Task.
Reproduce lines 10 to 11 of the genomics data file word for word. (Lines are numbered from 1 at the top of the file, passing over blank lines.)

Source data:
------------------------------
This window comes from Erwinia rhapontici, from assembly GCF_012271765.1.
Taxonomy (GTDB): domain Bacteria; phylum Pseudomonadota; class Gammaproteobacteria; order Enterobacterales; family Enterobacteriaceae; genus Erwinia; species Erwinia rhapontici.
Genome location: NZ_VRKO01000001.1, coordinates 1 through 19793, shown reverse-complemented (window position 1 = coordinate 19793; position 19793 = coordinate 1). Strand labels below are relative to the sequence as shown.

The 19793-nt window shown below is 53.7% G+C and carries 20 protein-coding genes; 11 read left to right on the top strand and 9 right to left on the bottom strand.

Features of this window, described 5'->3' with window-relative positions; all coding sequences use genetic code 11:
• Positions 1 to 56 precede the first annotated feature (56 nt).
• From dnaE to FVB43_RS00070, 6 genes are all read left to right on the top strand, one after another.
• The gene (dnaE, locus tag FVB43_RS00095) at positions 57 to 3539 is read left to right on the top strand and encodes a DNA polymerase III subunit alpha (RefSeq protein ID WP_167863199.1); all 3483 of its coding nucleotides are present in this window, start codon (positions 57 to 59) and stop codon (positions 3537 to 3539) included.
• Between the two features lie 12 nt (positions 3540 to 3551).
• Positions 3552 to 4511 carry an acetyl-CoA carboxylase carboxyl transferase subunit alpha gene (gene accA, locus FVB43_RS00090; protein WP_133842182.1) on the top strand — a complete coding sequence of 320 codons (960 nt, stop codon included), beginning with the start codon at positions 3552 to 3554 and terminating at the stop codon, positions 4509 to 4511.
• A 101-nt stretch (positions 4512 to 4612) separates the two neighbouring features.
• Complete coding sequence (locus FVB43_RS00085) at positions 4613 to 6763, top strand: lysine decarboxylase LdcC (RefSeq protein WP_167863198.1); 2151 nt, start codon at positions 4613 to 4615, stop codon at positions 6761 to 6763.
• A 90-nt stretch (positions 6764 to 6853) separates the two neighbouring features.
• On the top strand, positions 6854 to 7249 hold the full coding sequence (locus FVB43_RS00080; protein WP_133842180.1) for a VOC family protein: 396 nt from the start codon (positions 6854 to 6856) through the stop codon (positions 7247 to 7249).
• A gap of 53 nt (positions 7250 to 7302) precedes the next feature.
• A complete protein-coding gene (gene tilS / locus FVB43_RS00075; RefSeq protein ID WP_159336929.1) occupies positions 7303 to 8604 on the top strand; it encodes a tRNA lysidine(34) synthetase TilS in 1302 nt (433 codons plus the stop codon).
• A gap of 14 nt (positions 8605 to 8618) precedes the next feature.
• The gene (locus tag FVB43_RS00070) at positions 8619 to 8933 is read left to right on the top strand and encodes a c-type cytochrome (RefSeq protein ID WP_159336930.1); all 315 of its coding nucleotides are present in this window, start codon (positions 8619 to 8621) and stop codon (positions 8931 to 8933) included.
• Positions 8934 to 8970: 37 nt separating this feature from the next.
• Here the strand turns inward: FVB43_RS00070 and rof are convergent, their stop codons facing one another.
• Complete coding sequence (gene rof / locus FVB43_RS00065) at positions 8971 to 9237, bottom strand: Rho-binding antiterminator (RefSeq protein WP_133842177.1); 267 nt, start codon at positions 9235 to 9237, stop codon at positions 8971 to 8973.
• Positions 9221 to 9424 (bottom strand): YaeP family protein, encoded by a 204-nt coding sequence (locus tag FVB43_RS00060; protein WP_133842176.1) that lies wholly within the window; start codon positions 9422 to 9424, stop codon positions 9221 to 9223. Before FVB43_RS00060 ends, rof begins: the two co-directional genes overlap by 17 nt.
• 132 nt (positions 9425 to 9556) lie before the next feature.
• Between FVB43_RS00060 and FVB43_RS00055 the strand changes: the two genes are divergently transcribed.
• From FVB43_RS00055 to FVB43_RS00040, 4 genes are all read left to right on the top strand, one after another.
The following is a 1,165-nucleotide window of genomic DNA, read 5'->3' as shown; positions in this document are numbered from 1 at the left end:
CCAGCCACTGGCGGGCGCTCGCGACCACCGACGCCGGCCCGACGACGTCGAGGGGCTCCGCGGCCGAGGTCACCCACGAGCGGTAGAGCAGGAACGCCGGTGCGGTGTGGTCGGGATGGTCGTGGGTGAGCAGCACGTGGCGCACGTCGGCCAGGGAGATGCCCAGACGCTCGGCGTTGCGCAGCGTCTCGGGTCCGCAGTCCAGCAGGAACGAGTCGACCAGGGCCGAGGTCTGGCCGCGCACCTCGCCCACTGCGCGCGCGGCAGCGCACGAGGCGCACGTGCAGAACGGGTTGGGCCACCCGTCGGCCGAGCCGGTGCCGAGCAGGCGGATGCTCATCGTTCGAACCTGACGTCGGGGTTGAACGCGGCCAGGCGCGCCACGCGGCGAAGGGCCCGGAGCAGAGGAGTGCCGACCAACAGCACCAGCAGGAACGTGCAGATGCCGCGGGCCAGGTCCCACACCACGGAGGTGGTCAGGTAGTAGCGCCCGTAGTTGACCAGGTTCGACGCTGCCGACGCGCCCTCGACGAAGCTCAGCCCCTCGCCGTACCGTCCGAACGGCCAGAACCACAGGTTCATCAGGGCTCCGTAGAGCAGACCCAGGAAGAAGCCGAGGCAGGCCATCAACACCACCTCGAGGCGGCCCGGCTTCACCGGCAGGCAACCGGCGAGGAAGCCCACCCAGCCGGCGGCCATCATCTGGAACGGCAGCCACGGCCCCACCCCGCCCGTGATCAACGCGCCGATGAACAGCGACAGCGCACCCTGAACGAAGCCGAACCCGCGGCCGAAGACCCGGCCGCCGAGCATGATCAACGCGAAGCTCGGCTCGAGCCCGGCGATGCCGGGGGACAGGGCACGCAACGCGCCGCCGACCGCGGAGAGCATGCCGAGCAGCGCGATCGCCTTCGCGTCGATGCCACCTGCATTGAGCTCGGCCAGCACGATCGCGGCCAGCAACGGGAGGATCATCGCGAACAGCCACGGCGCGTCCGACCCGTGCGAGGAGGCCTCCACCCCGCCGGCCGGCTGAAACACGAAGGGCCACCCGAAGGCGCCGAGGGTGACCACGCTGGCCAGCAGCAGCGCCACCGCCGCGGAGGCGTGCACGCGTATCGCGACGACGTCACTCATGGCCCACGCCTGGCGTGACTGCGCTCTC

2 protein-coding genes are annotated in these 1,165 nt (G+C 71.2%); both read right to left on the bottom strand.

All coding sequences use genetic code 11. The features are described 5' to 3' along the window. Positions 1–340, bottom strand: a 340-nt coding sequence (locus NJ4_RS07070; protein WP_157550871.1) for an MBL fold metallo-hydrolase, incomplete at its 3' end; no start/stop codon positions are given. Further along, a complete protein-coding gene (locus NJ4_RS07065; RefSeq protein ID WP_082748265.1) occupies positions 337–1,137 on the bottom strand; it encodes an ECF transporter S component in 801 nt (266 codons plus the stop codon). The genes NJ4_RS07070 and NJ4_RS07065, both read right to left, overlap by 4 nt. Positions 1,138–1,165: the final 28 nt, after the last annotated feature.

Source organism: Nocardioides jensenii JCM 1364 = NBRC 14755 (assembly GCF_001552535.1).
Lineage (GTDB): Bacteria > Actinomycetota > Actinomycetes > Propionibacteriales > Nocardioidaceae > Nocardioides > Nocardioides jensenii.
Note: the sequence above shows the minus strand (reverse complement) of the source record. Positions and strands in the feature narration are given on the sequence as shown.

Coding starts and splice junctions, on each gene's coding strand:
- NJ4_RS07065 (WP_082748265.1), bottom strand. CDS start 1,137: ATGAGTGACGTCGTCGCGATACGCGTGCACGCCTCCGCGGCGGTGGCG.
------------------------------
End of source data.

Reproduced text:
• Positions 3552 to 4511 carry an acetyl-CoA carboxylase carboxyl transferase subunit alpha gene (gene accA, locus FVB43_RS00090; protein WP_133842182.1) on the top strand — a complete coding sequence of 320 codons (960 nt, stop codon included), beginning with the start codon at positions 3552 to 3554 and terminating at the stop codon, positions 4509 to 4511.
• A 101-nt stretch (positions 4512 to 4612) separates the two neighbouring features.